Vocabulary Games Studying chimpanzee calls for clues about the origins of human language Freud, Wilkie and the other chimpanzees peacefully fed and rested in the sun-dappled Tanzanian forest. Mzee Hilali stood next to me, writing notes on the chimpanzees’ behavior, as he had been doing for over 30 years as a field assistant for Jane Goodall’s long-term study at Gombe National Park. Suddenly, a strange, high-pitched call sounded from where some other chimpanzees were feeding, about a hundred meters from us. Hilali turned to me, and with a little laugh, said, “Nyoka.” This was the Swahili word for “snake.” Freud climbed down from his tree and walked quickly toward where the call had sounded, with Hilali following close behind. When I caught up with Hilali, he was pointing to a tangled mass of leaves and vines on the forest floor. From years of experience, Mzee Hilali knew instantly that this particular chimp call meant they’d found a snake. Clues to the origins of language Chimpanzees are among human beings’ closest living relatives, and they share with us many unusual traits.

Neurosciences et apprentissage Interview Pierre Marie Lledo : Neurosciences et apprentissage Pierre Marie Lledo est Directeur de recherche au C.N.R.S, Chef d’unité « Perception et Mémoire » à l’Institut Pasteur, Directeur du laboratoire « Gènes, Synapses et Cognition » du C.N.R.S et Directeur d’Enseignement à l’Institut Pasteur. Sur le même thème 5 neuromythes invalidés par les neurosciences Steeve Masson explique dans cette vidéo qu’il existe beaucoup de fausses croyances sur le cerveau qui sont en fait des neuromythes. 27 mai 2015 Dans "Cognition et Communication" Joël de Rosnay : passons le relais aux jeunes générations ! Joël de Rosnay est docteur ès sciences, chimiste organicien, spécialiste des origines du vivant, écrivain, conseiller de la Présidente d'Universcience, Claudie Haigneré, Président exécutif de Biotics International. 10 juin 2014 Dans "Educavox" Partagez cet article, Choisissez votre Plateforme!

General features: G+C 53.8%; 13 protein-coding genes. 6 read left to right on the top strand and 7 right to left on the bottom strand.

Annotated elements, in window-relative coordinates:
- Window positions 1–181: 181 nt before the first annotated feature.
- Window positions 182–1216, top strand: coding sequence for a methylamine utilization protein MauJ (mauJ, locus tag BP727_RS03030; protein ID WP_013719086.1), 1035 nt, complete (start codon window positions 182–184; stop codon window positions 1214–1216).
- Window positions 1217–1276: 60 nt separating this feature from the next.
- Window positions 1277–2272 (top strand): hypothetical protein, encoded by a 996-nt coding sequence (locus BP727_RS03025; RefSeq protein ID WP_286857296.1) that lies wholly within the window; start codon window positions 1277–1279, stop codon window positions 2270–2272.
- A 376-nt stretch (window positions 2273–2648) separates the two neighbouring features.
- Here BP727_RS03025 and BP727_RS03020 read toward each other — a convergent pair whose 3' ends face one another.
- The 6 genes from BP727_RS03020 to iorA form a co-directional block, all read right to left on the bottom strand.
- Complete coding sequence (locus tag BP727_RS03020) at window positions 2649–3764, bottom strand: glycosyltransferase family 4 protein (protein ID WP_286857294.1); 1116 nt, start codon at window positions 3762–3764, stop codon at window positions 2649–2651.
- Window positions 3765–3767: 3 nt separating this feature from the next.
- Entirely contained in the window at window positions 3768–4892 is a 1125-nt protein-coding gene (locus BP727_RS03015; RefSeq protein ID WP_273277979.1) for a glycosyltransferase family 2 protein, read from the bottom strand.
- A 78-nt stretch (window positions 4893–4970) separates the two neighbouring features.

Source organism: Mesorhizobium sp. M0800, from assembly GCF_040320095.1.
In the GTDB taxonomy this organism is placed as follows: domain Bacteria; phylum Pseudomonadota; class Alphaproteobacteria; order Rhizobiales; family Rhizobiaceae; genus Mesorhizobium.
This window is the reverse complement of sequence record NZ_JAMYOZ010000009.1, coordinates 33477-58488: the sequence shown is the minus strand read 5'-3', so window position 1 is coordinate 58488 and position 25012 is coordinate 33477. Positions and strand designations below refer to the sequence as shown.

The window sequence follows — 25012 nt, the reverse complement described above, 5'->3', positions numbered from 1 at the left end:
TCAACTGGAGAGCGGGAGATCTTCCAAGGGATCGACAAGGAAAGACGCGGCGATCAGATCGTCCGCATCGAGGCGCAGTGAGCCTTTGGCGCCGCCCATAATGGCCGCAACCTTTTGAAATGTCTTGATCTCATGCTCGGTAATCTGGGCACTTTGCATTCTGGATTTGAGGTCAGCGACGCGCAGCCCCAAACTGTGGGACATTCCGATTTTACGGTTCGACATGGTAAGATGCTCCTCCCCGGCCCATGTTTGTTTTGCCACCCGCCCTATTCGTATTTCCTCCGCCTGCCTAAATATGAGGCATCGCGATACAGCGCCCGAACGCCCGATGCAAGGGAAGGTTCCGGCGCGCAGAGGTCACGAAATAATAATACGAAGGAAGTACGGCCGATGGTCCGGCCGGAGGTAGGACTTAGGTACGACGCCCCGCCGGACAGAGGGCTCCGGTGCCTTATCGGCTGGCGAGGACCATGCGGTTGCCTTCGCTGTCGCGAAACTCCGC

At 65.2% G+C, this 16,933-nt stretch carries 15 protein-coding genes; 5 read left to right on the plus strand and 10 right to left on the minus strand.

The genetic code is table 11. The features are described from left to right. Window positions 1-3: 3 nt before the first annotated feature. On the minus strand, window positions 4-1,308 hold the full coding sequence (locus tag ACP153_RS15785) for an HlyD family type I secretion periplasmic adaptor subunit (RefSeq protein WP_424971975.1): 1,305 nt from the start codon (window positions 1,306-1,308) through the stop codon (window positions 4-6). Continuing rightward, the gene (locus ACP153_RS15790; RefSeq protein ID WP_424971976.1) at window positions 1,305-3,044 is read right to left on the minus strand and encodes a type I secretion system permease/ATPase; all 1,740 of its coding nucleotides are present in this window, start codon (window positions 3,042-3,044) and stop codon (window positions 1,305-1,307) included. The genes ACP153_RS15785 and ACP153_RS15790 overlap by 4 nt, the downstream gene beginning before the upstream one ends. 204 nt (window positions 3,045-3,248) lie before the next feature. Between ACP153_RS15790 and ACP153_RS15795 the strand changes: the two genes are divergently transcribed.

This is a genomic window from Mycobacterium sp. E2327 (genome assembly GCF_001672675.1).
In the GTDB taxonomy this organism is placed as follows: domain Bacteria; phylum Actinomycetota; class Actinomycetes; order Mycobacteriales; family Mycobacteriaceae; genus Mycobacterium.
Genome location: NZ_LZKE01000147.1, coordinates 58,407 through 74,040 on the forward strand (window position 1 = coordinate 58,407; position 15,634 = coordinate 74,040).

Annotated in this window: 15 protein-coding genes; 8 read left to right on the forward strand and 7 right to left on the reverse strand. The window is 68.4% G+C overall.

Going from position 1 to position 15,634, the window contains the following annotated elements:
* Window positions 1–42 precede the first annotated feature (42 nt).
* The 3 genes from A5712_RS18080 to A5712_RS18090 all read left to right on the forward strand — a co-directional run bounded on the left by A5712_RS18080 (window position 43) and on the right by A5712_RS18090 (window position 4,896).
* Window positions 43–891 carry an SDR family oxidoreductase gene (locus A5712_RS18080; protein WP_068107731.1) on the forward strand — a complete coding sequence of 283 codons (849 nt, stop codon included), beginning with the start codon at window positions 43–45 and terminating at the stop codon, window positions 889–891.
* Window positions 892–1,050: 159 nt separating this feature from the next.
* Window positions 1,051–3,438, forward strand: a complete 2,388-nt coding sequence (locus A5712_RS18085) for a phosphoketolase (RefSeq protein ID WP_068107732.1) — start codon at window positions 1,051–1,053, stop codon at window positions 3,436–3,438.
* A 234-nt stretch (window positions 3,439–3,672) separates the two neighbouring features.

Tagxedo - Word Cloud with Styles Yanny or Laurel? It's your brain not your ears that decides As a speech scientist, I never thought I’d see so much excitement on social media about one tiny little word. The clip, which went viral after being posted on Reddit, is polarizing listeners who hear a computer voice say either “Laurel” or “Yanny.” @AlexWelke tweeted, “This is the kinda stuff that starts wars.” While I can’t prevent a war, I can explain some reasons why this sound file has created such a controversy. Kudos to University of Minnesota speech-language researcher and professor Ben Munson for his original analysis explaining how the acoustic file can lead listeners to one of two conclusions. The discrepancy in what people hear comes down to a few different possibilities, none of which sort it out for certain. The fact that, for the life of me, I can only hear “Laurel” is because of a phenomenon called categorical perception. This internet hullabaloo underscores the marvelous, effortless, constant work of the human brain.

[Infographie] 10 pays, 10 ambiances de bureau Où peut-on boire avec ses collègues ? Où peut-on être relax sur les horaires ? Où faut-il être humble ou au contraire vantard ? Les habitudes de bureau des salariés de 10 pays différents ont été résumées en une infographie par le spécialiste des fournitures de bureau Viking. Un condensé qui pourrait aiguiller ceux qui hésitent sur la destination de leur prochaine expatriation. Si vous êtes plutôt rigides, vous aimerez probablement la mode hollandaise ou allemande. Pour retrouver une ambiance un peu plus détente, il vaut mieux opter pour les pays latins. On ne vous en dit pas plus et on vous laisse découvrir d’autres habitudes, au-delà des frontières européennes.